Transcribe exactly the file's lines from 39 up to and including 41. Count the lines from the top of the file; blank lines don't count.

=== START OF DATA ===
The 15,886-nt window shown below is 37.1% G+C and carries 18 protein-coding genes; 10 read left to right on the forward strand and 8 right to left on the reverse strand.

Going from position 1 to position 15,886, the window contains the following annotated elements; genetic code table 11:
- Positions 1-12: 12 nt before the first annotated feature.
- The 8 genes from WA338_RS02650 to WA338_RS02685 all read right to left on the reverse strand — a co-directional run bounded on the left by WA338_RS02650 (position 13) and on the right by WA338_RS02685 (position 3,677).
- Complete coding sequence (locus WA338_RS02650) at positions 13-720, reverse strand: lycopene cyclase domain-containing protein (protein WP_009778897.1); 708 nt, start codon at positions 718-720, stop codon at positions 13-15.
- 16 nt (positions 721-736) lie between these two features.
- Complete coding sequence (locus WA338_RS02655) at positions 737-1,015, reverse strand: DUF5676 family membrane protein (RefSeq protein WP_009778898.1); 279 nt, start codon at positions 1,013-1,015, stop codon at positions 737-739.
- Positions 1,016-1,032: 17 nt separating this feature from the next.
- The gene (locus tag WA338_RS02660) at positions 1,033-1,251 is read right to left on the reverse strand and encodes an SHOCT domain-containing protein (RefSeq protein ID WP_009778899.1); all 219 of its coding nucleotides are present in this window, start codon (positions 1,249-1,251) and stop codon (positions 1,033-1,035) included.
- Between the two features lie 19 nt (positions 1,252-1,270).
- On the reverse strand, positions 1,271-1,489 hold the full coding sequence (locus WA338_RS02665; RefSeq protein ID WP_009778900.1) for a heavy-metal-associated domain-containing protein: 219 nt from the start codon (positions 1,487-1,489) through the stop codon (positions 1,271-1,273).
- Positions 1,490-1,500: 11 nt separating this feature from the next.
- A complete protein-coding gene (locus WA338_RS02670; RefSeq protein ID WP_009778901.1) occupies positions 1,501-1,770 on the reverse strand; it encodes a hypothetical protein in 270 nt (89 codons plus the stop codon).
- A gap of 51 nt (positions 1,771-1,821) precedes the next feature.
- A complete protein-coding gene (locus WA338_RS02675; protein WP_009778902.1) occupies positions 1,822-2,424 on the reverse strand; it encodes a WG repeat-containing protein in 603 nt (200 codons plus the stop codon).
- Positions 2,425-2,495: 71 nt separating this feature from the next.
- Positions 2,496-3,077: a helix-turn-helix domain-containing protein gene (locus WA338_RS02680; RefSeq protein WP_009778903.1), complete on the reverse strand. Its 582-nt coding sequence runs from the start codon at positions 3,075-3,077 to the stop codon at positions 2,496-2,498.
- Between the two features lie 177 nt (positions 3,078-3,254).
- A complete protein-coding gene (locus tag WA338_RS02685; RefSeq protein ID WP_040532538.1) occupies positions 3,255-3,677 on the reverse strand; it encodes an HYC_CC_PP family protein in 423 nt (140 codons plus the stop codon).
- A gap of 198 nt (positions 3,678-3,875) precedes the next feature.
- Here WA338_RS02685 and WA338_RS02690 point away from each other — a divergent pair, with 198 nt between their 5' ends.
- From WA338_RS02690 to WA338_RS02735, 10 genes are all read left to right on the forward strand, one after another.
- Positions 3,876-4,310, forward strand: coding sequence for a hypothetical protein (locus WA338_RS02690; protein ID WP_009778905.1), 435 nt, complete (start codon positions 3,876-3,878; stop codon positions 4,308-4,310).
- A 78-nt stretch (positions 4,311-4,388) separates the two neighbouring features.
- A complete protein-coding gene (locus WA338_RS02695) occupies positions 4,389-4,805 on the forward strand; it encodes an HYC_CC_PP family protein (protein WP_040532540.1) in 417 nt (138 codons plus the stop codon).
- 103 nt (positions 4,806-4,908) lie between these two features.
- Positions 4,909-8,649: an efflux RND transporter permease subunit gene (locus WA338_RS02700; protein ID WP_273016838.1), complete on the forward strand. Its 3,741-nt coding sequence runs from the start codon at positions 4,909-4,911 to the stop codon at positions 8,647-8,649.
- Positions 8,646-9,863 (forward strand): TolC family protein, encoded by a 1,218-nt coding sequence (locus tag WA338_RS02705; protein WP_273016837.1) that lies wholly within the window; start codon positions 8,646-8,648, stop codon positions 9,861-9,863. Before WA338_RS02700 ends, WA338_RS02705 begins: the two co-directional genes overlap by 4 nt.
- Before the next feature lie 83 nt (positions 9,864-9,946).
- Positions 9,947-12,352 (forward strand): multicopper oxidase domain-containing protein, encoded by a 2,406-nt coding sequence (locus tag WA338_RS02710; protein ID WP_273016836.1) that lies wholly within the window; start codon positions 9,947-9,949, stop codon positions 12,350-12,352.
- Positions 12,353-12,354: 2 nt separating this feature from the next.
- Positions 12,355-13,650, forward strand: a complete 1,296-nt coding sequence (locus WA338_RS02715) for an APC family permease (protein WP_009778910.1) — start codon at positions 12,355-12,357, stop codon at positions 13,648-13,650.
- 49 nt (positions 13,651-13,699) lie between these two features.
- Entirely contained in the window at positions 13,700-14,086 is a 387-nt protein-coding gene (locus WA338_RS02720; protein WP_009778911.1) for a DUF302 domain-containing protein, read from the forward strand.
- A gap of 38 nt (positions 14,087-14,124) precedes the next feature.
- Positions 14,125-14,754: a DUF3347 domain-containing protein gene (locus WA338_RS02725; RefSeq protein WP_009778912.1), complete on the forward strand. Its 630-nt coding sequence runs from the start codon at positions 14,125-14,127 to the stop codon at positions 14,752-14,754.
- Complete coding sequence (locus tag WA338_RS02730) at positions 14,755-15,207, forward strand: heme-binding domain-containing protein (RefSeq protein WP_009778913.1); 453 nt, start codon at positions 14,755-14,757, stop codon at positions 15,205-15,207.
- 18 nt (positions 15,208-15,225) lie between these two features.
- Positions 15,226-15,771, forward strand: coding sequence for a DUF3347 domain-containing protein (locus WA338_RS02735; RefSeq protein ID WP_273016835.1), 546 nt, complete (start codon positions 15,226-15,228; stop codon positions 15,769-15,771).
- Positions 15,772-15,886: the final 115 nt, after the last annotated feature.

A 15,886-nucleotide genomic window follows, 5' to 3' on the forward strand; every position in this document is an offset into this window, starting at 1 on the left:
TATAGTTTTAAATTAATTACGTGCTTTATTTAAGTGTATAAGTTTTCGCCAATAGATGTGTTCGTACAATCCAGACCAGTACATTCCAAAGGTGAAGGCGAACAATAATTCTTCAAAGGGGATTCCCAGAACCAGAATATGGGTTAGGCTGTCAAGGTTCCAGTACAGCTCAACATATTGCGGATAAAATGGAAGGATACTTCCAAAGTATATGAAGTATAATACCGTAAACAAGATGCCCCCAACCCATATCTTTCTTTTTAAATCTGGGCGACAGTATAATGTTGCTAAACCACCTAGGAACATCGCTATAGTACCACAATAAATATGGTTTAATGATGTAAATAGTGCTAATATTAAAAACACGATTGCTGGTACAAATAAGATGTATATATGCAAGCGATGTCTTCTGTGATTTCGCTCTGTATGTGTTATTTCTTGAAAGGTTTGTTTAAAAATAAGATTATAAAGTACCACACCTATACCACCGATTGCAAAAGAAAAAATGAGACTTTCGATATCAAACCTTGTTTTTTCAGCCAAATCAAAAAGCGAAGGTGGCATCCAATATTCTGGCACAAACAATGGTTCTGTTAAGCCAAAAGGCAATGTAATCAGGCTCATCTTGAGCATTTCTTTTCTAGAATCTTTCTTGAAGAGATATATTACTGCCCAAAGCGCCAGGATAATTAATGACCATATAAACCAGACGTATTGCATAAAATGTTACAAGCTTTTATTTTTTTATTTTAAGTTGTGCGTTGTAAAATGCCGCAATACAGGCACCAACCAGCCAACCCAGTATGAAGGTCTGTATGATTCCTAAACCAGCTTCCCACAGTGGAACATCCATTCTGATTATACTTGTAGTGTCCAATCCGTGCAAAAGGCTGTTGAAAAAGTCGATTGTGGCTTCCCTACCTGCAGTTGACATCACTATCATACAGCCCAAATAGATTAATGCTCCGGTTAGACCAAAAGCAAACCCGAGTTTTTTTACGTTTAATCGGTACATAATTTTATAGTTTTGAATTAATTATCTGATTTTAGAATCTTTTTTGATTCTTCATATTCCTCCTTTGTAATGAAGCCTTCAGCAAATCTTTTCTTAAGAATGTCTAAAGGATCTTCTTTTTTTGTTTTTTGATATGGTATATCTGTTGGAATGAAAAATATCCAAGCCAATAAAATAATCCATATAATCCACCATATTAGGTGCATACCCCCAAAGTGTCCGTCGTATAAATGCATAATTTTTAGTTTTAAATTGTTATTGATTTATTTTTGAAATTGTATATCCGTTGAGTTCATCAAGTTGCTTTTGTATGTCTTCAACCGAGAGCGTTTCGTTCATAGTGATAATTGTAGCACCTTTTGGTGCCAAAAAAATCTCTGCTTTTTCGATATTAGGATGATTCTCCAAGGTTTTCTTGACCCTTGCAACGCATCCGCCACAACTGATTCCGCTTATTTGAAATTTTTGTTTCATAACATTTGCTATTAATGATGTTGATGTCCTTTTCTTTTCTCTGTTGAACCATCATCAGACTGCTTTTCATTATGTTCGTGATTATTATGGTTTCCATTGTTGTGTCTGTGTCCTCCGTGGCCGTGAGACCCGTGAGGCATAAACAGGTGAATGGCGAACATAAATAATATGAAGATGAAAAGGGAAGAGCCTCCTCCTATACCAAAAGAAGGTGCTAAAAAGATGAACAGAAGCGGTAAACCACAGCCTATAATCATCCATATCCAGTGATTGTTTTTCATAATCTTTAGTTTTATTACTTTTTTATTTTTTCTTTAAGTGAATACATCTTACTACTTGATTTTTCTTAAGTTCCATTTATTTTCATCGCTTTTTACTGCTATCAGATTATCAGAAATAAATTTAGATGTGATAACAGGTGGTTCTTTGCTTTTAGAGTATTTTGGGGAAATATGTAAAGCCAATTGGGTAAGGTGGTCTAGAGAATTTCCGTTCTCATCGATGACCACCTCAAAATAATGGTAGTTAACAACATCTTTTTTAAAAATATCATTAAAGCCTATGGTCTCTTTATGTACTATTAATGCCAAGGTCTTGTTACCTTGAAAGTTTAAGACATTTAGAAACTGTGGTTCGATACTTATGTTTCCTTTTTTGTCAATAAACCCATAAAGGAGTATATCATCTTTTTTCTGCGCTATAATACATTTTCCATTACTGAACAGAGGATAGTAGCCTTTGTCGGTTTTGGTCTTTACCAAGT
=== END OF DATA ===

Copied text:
- Positions 15,226-15,771, forward strand: coding sequence for a DUF3347 domain-containing protein (locus WA338_RS02735; RefSeq protein ID WP_273016835.1), 546 nt, complete (start codon positions 15,226-15,228; stop codon positions 15,769-15,771).
- Positions 15,772-15,886: the final 115 nt, after the last annotated feature.

A 15,886-nucleotide genomic window follows, 5' to 3' on the forward strand; every position in this document is an offset into this window, starting at 1 on the left: